Wednesday, July 22

The meeting with the genetic counselor went well...as well as can be expected when one is faced with making a heavy decision. I'm not the one who would be tested so I don't feel comfortable writing more about it.

As it stands, I am working through the reality that I'll most likely have my ovaries removed after I have my last child. That is, if I have more children. As far as family planning goes, it's best to have all children before 35, the doctor says. I am 30. This is not many more years. I want to do it because my chances of ovarian cancer are greater than most--my grandmother had and died from ovarian cancer. Because of my mom's previous health history, she is cleared from the disease. But I don't know if she would have gotten it had things been different. Ovarian cancer is extremely hard to detect. Once it is detected, it is almost always fatal.

This isn't the same as having my appendix or gall bladder removed. This is a womanly part which makes children. It's a surgery with risks involved. Does the risk of cancer outweigh the surgical and hormonal and procreative aspects? Certainly, but it is not an easy decision to think about. Forcing myself into menopause at a young age... Making myself infertile... And, while no one will see the effects, my body will be different. How far should one go to try to live forever, to skirt the chance of cancer? Perhaps I should accept that I am a mutant of nature, accepting the fate of death. I'm not afraid of death, you know.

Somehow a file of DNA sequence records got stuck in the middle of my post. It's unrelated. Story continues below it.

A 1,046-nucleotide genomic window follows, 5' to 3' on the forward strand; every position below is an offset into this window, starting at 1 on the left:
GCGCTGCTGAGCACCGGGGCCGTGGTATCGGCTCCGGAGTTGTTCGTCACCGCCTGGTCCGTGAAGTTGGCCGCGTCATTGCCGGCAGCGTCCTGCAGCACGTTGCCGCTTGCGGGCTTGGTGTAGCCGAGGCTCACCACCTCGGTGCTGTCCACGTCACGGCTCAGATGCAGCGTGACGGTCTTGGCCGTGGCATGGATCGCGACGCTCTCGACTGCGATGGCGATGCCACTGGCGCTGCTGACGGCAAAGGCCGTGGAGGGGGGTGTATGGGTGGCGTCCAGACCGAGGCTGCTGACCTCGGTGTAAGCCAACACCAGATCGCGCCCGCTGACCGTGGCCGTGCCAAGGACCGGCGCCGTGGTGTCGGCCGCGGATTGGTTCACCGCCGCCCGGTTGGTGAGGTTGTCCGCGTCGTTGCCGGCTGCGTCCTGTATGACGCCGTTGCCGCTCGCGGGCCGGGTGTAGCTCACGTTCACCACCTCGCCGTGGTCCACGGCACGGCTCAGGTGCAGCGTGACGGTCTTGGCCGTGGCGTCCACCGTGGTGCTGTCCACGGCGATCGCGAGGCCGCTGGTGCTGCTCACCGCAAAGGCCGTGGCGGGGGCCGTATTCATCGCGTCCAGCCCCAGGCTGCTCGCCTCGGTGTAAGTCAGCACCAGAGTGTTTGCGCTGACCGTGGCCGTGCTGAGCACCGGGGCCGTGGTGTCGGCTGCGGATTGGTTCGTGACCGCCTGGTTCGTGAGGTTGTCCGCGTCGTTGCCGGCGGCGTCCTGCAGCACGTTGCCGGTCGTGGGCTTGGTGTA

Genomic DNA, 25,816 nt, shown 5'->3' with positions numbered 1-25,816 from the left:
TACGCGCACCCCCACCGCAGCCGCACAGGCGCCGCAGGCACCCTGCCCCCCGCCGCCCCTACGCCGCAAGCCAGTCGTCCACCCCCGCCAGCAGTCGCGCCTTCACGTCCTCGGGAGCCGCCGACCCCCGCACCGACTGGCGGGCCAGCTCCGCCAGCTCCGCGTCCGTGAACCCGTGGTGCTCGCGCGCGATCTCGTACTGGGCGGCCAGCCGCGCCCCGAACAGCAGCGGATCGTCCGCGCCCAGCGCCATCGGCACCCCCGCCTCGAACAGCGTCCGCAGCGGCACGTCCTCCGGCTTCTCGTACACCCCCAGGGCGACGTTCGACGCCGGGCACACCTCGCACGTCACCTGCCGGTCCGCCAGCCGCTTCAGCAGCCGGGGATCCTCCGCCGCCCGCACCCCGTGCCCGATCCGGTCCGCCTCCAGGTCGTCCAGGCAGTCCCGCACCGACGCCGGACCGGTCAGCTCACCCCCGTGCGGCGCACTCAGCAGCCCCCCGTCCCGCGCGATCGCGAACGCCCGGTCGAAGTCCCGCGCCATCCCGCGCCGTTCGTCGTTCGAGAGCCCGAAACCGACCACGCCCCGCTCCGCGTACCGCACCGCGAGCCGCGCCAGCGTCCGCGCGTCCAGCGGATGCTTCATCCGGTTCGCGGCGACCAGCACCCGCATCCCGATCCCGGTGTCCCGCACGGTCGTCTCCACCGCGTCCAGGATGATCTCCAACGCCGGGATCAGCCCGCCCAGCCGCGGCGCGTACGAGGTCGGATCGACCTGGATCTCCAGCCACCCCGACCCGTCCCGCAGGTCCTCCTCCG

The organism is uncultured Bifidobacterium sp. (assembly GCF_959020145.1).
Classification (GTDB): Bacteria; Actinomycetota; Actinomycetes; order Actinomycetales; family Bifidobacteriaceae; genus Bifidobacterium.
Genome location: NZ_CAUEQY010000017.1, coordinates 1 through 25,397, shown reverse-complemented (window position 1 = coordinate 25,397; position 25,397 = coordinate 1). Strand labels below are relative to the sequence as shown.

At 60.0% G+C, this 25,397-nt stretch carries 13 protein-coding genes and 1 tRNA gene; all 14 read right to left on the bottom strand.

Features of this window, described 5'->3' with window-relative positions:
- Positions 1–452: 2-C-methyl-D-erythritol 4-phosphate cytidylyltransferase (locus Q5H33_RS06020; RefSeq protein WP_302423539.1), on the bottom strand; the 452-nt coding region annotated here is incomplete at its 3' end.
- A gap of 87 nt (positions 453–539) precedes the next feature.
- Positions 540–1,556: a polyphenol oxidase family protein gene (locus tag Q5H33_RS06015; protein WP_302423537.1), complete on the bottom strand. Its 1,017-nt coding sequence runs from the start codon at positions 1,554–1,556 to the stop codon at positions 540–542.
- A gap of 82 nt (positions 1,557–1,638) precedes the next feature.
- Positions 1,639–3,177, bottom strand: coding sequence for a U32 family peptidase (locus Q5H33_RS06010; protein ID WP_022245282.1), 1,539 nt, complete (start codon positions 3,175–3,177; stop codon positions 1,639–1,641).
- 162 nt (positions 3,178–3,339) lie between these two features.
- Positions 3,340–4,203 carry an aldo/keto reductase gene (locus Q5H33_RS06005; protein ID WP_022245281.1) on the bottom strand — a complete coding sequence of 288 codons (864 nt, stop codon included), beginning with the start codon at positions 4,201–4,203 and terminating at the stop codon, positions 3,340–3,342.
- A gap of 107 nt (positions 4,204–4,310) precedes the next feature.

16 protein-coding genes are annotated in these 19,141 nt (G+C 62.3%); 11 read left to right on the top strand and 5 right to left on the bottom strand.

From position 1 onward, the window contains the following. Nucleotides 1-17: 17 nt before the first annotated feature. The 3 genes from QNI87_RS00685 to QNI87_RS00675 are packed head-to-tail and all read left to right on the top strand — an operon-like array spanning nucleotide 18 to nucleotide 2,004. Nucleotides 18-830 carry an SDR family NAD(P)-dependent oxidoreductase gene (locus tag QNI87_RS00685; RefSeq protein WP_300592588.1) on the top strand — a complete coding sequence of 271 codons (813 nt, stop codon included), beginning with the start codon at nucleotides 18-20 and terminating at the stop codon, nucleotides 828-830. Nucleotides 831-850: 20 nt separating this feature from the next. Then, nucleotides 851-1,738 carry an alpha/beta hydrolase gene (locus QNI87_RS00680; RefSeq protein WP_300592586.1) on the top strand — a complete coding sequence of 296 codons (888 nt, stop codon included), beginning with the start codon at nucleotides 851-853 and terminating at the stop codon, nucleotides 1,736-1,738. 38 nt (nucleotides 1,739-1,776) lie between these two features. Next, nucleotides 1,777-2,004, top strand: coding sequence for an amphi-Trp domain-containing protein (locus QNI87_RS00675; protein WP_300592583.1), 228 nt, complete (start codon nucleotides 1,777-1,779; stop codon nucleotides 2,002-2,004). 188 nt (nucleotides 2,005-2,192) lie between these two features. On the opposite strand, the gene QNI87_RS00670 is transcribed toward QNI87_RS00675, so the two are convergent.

Is all this too personal for you? Thoughts?

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Oh, and that tree is from Heritage Park. I went there the first time I took my new camera for a test drive. It was bitterly cold! But beautiful.

2 comments:

scott said...

Wow. This is a kind of scary post. I'm glad you said how you are feeling. I love you and I want to be with you for the rest of our lives. I don't want you to die young, and I want us to be able to watch our family grow.

DaddyMan said...

I chose to be infertile for the safety of Dale. She has several blood disorders, so any time they go hunting around in there, there's a risk something could go wrong and she'd clot up and well...clots aren't a good thing. While she could have had her tubes tied when having the twins, we decided not to press our luck.

So once the girls were 3 or 6 months old, I got snipped. Sure, my procedure can be reversed, but it isn't a terribly risky procedure.

For me, family is life and life is family. I say do what it takes to make sure you and Scott can grow up and be a dirty couple old fogies in the retirement home with Dale and I. ;) We'll need you two around when we gab about the virtual reality DnD. :P